VINCENT L. BRODERICK, U.S.D.J.
Tommie L. Toliver ("Toliver") has sued the Sullivan Diagnostic Treatment Center ("SDTC") under Title VII of the Civil Rights Act of 1964 as amended, 42 USC § 2000-e, on grounds of discriminatory dismissal of Toliver and failure to hire him as a counselling supervisor because of race. He earlier sought relief from the New York State Division of Human Rights and the federal Equal Employment Opportunity Commission but received adverse determinations from the state agency on August 30, 1988 and the EEOC on August 12, 1989, as well as on an earlier complaint to the State Division filed December 1, 1987.
After completion of discovery conducted by both parties, SDTC has moved for summary judgment dismissing the complaint. For the reasons which follow, I grant the motion. I direct, however, that entry of judgment be stayed for 45 days to permit Toliver (who is representing himself), to move for reconsideration if there are grounds for doing so, and I make certain further directions to SDTC counsel as set forth in note 1 to part IV below.
The background facts are undisputed. Toliver, who is black, was employed as a night residential counsellor. Some time in early 1987, he applied for a position as Program Supervisor, but that job was filled by a white applicant with prior supervisory and administrative experience with the same client population.
For a time beginning in April 1987 Toliver was permitted to leave work early two days a week to hold down another job. On May 18, 1987 he was told, however, that it would be necessary for him to work full time to continue with SDTC Toliver asked to be permitted to use sick leave time to compensate for leaving early, but this request was denied.
Toliver called in sick on May 24, May 31, June 4, and June 7, 1987. Between June 8 and 13, discussions occurred between Toliver and his supervisor at SDTC, involving among other things a demand by the supervisor for doctor's notes with respect to Toliver's past and future illnesses. Toliver called in sick on June 14 and did not furnish a doctor's note. Toliver's affidavit in connection with the present motion does not specify the nature of any illnesses involved on any of the occasions mentioned, nor does it offer any corroboration of his sicknesses.
Toliver was terminated on June 15, 1987 and later applied for another supervisory position for which he was not selected.
Toliver points to a chart secured through discovery, labelled as Exhibit 34, showing 24 hirings including one other Black, one Hispanic and one Asian counsellor during the period from 1984 to October 1989 as indicating a pattern of discrimination. No information about the ethnic mix of the community in which SDTC operates or of its applicants has been provided. The New York State Division of Human Rights decision in connection with Toliver's initial December 1, 1987 complaint found no unlawful discriminatory practice:
"A review of the staffing pattern did not reveal a pattern of discrimination based on race and color."
SDTC has established reasonable nondiscriminatory grounds for selecting a supervisor other than Toliver at the time of his initial application for such a position, for dismissing Toliver and, since his conduct was unsatisfactory during his initial period of employment, for not subsequently selecting him as a supervisor.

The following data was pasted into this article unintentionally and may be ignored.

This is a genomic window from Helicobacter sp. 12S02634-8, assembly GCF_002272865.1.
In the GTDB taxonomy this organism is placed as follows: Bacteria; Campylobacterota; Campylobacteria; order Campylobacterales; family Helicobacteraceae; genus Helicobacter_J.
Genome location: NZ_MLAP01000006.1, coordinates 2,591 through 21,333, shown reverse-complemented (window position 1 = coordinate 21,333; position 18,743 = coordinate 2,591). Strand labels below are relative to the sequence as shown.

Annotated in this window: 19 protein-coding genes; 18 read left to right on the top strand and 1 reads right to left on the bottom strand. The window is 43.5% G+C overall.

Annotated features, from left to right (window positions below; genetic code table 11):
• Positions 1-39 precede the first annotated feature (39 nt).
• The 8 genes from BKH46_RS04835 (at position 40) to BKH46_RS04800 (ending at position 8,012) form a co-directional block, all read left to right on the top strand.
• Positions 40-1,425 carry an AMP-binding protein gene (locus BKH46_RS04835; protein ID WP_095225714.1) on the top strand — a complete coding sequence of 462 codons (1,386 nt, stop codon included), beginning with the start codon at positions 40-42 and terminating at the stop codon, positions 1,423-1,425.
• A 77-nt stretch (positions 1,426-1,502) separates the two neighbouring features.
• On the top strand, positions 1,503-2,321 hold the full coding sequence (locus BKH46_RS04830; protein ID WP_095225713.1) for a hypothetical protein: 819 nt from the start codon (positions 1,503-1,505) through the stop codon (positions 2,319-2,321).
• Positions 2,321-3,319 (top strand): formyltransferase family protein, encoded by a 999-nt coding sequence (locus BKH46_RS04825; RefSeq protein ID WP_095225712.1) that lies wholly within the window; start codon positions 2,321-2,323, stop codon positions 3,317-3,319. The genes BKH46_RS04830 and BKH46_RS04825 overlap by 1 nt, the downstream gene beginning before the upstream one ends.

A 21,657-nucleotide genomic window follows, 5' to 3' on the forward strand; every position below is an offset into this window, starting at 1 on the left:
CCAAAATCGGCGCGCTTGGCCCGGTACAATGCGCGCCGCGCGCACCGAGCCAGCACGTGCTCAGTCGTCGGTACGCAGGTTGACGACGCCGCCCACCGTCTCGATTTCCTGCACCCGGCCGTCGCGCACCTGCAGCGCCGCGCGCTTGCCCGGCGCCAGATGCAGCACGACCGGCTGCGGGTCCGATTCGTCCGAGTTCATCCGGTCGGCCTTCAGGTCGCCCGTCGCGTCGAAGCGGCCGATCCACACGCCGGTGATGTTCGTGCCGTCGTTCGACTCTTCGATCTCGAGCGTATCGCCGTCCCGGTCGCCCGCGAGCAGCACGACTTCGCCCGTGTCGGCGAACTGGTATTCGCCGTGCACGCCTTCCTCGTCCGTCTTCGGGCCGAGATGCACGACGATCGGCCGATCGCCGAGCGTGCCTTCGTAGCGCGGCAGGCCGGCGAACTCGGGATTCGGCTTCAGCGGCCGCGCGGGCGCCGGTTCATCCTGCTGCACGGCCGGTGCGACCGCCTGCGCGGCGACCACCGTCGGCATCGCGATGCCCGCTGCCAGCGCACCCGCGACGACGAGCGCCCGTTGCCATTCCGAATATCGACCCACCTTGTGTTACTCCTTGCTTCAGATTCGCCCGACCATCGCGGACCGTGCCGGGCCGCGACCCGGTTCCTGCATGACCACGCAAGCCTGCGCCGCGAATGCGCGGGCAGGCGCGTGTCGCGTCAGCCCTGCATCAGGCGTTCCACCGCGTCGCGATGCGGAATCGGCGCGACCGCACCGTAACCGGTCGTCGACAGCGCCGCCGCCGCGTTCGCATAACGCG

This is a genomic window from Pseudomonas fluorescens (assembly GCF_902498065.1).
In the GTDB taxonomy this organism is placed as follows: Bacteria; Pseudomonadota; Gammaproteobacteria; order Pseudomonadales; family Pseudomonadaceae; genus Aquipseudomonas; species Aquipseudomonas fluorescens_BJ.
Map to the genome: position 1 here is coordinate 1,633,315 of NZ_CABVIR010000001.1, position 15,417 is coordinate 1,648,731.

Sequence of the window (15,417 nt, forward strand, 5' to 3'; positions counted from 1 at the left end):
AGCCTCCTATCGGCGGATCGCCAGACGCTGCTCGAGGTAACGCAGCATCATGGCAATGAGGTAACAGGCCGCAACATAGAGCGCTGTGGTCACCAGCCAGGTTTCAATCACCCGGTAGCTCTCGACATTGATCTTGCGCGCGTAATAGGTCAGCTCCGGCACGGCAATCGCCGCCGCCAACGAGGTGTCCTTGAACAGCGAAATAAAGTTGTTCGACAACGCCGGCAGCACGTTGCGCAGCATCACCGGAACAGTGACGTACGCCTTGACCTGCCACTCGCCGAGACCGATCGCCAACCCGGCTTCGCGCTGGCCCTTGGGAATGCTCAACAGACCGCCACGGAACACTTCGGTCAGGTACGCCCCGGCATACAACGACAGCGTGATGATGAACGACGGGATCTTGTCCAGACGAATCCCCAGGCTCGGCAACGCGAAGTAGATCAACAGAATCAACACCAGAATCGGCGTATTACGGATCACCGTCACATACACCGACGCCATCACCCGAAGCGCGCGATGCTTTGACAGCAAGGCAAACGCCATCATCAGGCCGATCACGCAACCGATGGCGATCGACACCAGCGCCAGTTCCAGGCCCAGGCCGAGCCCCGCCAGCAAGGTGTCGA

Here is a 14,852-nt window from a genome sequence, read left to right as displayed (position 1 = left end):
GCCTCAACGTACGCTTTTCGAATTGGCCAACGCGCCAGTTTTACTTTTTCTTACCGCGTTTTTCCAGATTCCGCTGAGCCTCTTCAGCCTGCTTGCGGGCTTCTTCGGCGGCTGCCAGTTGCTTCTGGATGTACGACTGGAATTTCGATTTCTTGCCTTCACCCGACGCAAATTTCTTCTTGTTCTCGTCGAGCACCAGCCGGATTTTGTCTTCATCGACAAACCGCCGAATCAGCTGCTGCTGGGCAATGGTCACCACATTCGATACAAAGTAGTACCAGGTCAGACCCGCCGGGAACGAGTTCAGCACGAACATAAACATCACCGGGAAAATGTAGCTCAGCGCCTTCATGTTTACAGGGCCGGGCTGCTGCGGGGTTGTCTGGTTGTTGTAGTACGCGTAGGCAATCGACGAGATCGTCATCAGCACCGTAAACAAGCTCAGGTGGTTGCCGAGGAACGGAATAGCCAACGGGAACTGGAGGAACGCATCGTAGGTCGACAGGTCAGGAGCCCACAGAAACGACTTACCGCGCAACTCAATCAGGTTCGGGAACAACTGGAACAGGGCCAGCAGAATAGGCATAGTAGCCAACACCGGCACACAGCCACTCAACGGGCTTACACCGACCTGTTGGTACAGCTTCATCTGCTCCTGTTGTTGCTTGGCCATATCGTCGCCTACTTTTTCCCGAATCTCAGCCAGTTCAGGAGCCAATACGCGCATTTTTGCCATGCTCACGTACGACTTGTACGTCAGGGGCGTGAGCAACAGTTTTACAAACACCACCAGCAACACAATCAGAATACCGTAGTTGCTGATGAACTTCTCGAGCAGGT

Toliver, although representing himself, has conducted discovery, filed carefully drawn papers, and contradicted SDTC's version of some of his conversations with his supervisors. He has failed to point to any specific indication of discriminatory behavior, or to justify his absences by showing any indication of actual illnesses. Given the circumstances, Toliver's submissions do not contradict or undermine the existence of nondiscriminatory reasons for each of SDTC's challenged actions. See Texas Dept. of Community Affairs v. Burdine, 450 U.S. 248, 67 L. Ed. 2d 207, 101 S. Ct. 1089 (1981).
The small number of minority members hired for the SDTC staff may or may not reflect the ethnic mix of the relevant applicant pool or of the area involved; without such information, an inference of discrimination cannot be drawn. See Hazelwood School District v. United States, 433 U.S. 299-303, 97 S. Ct. 2736, 53 L. Ed. 2d 768 (1977). Moreover, the size of the group involved is so small that statistical inferences are difficult or impossible. See Ochoa v. Monsanto Co., 473 F.2d 318, 319-20 (5th Cir. 1973) (group of 56 insufficient under circumstances); see also Mayor of Philadelphia v. Educational Equality League, 415 U.S. 605, 621, 39 L. Ed. 2d 630, 94 S. Ct. 1323 (1974) (group of 13).
One of the purposes of private suits under Title VII is to permit a private attorney general role to be played with respect to potential patterns or practices of discrimination. This objective was fulfilled at least to some extent here when Toliver was able to bring before neutral administrative agencies the statistics involved. Neither agency found a violation.
Although not controlling, the conclusions of the state agency concerning the staffing pattern of SDTC after hearing from both sides tend to corroborate that the numerical information provided is not sufficient to support an inference of discrimination: no genuine issue of material fact has been established with respect to discrimination against Toliver.
Toliver, however, cannot be faulted for presenting an argument based on Exhibit 34.
I decline to impose sanctions against Toliver, and deny SDTC's motion for an award of attorney's fees to be paid by Toliver.
Dated: White Plains, New York
February 1, 1993
VINCENT L. BRODERICK, U.S.D.J.